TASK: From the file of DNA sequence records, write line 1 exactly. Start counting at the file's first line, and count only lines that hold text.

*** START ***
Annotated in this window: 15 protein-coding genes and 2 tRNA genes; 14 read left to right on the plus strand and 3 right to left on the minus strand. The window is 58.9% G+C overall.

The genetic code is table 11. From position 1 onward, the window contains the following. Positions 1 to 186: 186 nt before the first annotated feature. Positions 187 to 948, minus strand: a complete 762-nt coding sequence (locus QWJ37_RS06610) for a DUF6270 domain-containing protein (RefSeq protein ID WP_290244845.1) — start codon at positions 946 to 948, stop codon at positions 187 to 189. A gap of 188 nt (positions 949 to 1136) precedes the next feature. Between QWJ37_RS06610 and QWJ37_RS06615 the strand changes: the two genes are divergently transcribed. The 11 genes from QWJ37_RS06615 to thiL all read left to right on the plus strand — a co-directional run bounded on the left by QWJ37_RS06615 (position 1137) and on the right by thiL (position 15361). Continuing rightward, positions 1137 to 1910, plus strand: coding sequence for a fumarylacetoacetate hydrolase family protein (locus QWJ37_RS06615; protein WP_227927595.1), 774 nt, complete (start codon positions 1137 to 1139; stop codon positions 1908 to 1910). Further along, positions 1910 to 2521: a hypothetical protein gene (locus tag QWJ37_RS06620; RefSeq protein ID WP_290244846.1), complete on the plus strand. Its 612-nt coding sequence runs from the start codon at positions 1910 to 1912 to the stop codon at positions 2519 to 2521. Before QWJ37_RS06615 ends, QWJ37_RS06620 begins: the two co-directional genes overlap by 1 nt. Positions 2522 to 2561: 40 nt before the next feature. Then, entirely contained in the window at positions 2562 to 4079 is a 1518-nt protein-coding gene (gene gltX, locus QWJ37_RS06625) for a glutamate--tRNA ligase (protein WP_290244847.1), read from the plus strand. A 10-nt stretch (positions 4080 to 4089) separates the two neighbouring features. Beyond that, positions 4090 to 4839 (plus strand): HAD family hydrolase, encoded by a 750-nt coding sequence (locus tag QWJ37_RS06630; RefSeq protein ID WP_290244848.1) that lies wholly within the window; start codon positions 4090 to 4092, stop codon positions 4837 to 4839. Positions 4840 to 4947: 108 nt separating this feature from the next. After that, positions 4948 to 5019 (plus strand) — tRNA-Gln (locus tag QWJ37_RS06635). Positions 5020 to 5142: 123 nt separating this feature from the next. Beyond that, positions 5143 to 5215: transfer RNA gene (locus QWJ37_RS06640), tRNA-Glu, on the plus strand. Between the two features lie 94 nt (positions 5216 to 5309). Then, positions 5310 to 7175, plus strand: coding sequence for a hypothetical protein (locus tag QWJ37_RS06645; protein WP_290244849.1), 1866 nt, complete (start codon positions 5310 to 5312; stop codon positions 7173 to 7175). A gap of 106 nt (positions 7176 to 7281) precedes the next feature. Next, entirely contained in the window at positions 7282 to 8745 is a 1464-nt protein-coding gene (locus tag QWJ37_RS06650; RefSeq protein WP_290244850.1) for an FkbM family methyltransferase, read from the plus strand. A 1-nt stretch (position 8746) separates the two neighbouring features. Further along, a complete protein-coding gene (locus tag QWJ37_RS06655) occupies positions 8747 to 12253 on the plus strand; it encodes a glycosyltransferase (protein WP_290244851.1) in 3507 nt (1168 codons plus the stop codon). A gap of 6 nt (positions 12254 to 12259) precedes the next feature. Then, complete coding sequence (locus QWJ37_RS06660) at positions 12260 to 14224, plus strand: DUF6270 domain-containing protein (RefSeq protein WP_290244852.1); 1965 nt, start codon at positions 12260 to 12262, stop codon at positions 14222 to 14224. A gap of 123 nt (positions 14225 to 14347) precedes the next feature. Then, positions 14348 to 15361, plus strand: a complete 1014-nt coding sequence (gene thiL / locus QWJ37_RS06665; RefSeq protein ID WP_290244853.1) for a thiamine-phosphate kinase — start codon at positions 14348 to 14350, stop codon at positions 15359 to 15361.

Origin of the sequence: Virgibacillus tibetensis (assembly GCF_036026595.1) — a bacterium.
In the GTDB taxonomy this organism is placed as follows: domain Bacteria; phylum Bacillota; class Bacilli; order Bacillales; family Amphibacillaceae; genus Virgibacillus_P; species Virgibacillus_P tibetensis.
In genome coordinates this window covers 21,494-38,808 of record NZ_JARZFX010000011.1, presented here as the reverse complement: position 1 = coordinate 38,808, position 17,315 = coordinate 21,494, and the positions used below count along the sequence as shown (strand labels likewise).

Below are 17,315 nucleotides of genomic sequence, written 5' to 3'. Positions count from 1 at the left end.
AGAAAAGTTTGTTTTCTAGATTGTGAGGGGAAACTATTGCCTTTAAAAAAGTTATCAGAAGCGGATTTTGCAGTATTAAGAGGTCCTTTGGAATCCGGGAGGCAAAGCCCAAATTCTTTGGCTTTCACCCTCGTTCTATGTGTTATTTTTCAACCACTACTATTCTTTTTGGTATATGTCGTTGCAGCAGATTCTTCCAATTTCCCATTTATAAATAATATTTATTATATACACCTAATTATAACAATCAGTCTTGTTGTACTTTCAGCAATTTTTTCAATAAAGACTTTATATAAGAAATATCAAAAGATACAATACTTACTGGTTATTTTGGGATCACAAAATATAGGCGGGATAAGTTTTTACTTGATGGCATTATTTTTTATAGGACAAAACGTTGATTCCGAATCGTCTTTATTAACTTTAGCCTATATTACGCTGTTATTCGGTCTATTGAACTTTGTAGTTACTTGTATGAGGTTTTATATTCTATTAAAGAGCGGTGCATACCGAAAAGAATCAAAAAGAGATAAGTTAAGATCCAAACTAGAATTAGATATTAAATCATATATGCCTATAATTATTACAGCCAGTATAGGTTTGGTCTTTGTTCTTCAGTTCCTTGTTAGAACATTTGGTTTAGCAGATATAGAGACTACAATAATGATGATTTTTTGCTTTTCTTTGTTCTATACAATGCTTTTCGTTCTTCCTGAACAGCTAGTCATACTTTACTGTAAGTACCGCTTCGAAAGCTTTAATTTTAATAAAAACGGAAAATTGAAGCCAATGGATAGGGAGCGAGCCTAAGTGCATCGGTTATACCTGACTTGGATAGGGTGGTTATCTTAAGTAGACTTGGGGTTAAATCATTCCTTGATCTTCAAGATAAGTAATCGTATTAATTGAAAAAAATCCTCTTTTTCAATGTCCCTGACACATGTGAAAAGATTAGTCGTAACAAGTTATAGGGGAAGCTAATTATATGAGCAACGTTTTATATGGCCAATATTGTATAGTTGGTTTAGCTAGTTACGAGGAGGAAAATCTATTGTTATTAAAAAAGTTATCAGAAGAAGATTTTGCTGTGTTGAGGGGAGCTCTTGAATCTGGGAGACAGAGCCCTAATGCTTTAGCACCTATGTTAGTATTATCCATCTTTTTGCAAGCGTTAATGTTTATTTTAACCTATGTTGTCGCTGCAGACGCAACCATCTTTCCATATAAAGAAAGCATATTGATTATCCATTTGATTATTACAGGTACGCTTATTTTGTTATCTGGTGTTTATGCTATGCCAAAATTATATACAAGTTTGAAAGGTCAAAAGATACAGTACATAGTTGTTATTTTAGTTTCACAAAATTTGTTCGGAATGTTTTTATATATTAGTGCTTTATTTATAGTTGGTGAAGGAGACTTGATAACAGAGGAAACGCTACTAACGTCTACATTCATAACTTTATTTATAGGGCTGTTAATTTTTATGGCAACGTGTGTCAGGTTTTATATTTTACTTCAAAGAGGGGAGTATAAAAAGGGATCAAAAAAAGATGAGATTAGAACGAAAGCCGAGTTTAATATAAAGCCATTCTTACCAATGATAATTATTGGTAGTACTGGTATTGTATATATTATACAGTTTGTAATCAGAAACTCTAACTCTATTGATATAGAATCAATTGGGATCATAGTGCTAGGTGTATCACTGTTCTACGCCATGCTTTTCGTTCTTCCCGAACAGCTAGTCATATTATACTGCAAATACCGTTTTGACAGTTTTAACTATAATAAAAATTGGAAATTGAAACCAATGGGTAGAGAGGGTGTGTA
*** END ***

Annotated in this window: 15 protein-coding genes and 2 tRNA genes; 14 read left to right on the plus strand and 3 right to left on the minus strand. The window is 58.9% G+C overall.